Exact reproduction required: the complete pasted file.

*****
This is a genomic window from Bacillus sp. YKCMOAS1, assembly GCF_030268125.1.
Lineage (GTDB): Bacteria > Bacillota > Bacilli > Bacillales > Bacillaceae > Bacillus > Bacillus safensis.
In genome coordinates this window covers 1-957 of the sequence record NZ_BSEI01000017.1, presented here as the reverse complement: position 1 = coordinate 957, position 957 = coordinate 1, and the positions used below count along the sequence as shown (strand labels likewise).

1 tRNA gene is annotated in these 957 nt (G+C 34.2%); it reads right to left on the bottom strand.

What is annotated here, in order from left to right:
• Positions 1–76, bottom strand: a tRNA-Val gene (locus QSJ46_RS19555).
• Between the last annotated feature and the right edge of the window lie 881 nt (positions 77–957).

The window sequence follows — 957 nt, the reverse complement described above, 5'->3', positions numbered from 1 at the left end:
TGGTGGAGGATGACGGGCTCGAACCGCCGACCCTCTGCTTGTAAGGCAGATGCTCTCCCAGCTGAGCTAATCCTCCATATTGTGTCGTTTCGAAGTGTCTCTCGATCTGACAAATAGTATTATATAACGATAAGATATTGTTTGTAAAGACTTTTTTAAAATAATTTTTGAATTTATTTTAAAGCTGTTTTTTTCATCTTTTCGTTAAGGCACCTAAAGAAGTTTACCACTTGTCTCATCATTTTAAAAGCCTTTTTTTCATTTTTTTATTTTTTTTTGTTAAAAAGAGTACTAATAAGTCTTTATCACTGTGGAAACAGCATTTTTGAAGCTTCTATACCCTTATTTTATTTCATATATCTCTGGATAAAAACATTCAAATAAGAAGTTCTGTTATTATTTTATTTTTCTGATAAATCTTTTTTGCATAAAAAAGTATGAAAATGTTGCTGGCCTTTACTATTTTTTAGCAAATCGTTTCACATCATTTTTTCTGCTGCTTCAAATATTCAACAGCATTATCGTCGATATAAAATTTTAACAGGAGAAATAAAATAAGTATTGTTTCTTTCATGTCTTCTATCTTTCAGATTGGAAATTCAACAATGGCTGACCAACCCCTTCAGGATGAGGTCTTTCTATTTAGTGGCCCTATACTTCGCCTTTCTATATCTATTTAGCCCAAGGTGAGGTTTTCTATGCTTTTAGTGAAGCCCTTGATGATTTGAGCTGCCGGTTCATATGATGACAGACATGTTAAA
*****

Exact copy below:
This is a genomic window from Bacillus sp. YKCMOAS1, assembly GCF_030268125.1.
Lineage (GTDB): Bacteria > Bacillota > Bacilli > Bacillales > Bacillaceae > Bacillus > Bacillus safensis.
In genome coordinates this window covers 1-957 of the sequence record NZ_BSEI01000017.1, presented here as the reverse complement: position 1 = coordinate 957, position 957 = coordinate 1, and the positions used below count along the sequence as shown (strand labels likewise).

1 tRNA gene is annotated in these 957 nt (G+C 34.2%); it reads right to left on the bottom strand.

What is annotated here, in order from left to right:
• Positions 1–76, bottom strand: a tRNA-Val gene (locus QSJ46_RS19555).
• Between the last annotated feature and the right edge of the window lie 881 nt (positions 77–957).

The window sequence follows — 957 nt, the reverse complement described above, 5'->3', positions numbered from 1 at the left end:
TGGTGGAGGATGACGGGCTCGAACCGCCGACCCTCTGCTTGTAAGGCAGATGCTCTCCCAGCTGAGCTAATCCTCCATATTGTGTCGTTTCGAAGTGTCTCTCGATCTGACAAATAGTATTATATAACGATAAGATATTGTTTGTAAAGACTTTTTTAAAATAATTTTTGAATTTATTTTAAAGCTGTTTTTTTCATCTTTTCGTTAAGGCACCTAAAGAAGTTTACCACTTGTCTCATCATTTTAAAAGCCTTTTTTTCATTTTTTTATTTTTTTTTGTTAAAAAGAGTACTAATAAGTCTTTATCACTGTGGAAACAGCATTTTTGAAGCTTCTATACCCTTATTTTATTTCATATATCTCTGGATAAAAACATTCAAATAAGAAGTTCTGTTATTATTTTATTTTTCTGATAAATCTTTTTTGCATAAAAAAGTATGAAAATGTTGCTGGCCTTTACTATTTTTTAGCAAATCGTTTCACATCATTTTTTCTGCTGCTTCAAATATTCAACAGCATTATCGTCGATATAAAATTTTAACAGGAGAAATAAAATAAGTATTGTTTCTTTCATGTCTTCTATCTTTCAGATTGGAAATTCAACAATGGCTGACCAACCCCTTCAGGATGAGGTCTTTCTATTTAGTGGCCCTATACTTCGCCTTTCTATATCTATTTAGCCCAAGGTGAGGTTTTCTATGCTTTTAGTGAAGCCCTTGATGATTTGAGCTGCCGGTTCATATGATGACAGACATGTTAAA